Undergraduate Student Featured on Journal Cover

A paper written by COS undergraduate Kaley Wilburn and co-authors is featured on the cover of the August 2014 edition of the peer-reviewed journal Macromolecular Chemistry and Physics. The students developed a new method for engineering chemical function into micro- and nano-scale devices that avoids distortions caused by conventional approaches.

Plastics are increasingly used to create low-cost micro- and nano-functional devices that can be used in medicine, sensors, and hand-held electronic devices. To obtain a response to a specific environmental stimulus, such as a chemical contaminant or a virus, micro-structures are commonly decorated with chemically active functional groups like DNA, proteins, or nanoparticles.

But processes for chemical attachment often involve small organic linking molecules and organic solvents, both of which are easily absorbed by plastics, causing the micro-structures to swell irreversibly and lose both form and function. The new approach employs large nitrogen-containing macro-molecules as linkers and reaction in water, both of which eliminate swelling.

To demonstrate the method, the team created plastic “woodpile” microstructures by nano-scale 3D laser printing and functionalized the surfaces using their chemical method. Scanning electron microscopy confirmed that the process not distort the structures.  The activity of the surfaces was confirmed by depositing copper onto the structures, making them optically reflective and electrically conductive.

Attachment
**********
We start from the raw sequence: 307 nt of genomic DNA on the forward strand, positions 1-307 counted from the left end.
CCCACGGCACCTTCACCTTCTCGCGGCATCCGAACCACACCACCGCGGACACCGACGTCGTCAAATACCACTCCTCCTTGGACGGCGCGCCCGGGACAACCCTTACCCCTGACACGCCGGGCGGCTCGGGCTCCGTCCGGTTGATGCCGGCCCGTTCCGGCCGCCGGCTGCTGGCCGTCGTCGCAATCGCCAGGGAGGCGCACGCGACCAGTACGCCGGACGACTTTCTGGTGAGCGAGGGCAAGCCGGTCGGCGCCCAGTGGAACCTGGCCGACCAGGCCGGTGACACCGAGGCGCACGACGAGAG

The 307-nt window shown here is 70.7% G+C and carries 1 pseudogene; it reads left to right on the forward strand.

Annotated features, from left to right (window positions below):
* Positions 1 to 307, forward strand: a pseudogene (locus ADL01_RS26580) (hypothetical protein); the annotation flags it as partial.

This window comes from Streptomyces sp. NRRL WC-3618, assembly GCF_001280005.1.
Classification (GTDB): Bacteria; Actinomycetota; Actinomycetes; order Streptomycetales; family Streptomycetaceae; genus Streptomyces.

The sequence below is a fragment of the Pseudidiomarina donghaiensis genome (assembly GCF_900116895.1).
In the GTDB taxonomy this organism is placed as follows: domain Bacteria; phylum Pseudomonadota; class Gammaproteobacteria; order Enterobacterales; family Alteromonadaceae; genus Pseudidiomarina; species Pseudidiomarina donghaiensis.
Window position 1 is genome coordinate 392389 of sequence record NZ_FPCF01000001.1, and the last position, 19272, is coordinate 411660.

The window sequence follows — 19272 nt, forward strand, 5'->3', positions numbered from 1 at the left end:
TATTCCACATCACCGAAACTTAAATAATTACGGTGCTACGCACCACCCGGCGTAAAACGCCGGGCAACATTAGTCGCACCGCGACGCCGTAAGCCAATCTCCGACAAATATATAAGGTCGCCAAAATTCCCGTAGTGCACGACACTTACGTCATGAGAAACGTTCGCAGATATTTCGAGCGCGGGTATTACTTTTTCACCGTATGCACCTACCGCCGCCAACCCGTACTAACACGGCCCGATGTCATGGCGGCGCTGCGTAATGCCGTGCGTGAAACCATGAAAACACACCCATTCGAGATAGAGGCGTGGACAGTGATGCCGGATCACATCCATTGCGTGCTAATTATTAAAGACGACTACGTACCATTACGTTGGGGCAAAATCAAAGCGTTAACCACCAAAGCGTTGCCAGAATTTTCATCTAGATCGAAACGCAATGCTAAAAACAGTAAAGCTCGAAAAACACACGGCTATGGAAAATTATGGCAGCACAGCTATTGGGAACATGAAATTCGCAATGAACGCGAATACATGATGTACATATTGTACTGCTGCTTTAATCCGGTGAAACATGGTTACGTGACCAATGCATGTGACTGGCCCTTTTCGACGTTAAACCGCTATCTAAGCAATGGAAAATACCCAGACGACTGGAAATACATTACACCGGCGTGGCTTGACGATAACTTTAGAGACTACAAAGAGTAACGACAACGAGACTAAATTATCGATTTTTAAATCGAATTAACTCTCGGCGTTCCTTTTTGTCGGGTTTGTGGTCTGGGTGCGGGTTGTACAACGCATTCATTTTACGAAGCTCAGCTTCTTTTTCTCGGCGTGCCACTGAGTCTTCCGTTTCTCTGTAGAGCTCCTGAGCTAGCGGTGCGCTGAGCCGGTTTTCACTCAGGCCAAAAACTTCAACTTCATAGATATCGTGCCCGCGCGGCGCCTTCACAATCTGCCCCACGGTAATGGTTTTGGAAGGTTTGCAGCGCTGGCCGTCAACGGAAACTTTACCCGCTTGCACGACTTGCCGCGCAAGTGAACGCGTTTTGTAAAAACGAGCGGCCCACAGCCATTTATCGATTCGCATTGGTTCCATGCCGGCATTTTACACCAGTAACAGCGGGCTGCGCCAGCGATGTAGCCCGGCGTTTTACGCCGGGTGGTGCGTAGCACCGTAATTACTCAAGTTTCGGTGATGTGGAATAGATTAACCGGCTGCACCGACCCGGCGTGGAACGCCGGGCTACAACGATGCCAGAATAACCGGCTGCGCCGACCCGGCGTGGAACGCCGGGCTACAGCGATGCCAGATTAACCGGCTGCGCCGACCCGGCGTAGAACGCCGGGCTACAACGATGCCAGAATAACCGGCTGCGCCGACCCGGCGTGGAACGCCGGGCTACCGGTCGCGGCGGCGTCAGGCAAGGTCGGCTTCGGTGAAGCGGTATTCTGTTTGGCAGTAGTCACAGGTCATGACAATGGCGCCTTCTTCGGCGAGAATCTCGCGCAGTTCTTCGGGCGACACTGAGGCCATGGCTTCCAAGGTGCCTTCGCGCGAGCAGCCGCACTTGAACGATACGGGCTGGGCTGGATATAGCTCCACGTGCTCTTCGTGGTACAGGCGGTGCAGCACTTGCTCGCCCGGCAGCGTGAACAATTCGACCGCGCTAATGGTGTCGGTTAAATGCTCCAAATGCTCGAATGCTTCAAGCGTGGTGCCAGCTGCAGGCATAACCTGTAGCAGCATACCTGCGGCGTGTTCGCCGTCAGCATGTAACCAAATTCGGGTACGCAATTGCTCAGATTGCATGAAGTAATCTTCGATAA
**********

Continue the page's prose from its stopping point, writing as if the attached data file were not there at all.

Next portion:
The new method could be used to create inexpensive micro- and nano-scale plastic devices for clinical applications, probes for environmental monitoring and remediation, and sensors for forensic applications.

The research team was mentored by Dr. Stephen M. Kuebler, Associate Professor of Chemistry and Optics.  As stated by Dr. Kuebler, “I am particularly pleased with this result because we are all trying to encourage women in STEM careers, and co-author Kaley Wilburn did a great job with this.”

Kaley said: “The publication of this paper demonstrated to me how important it is to follow your curiosities if you are interested in science and research, even if it is relatively early in your academic career. As a freshman I was given the opportunity to assist on this project which far exceeded anything I’d done prior to joining Dr. Kuebler’s group, but by making it my goal to understand the intricacies a bit more every time I was in the lab, my appreciation for work that was initially foreign to me grew exponentially.”

Kaley’s work can be seen at Macromolecular Chemistry and Physics, Vol. 215, pp. 1533-1542 (2014) and online at:








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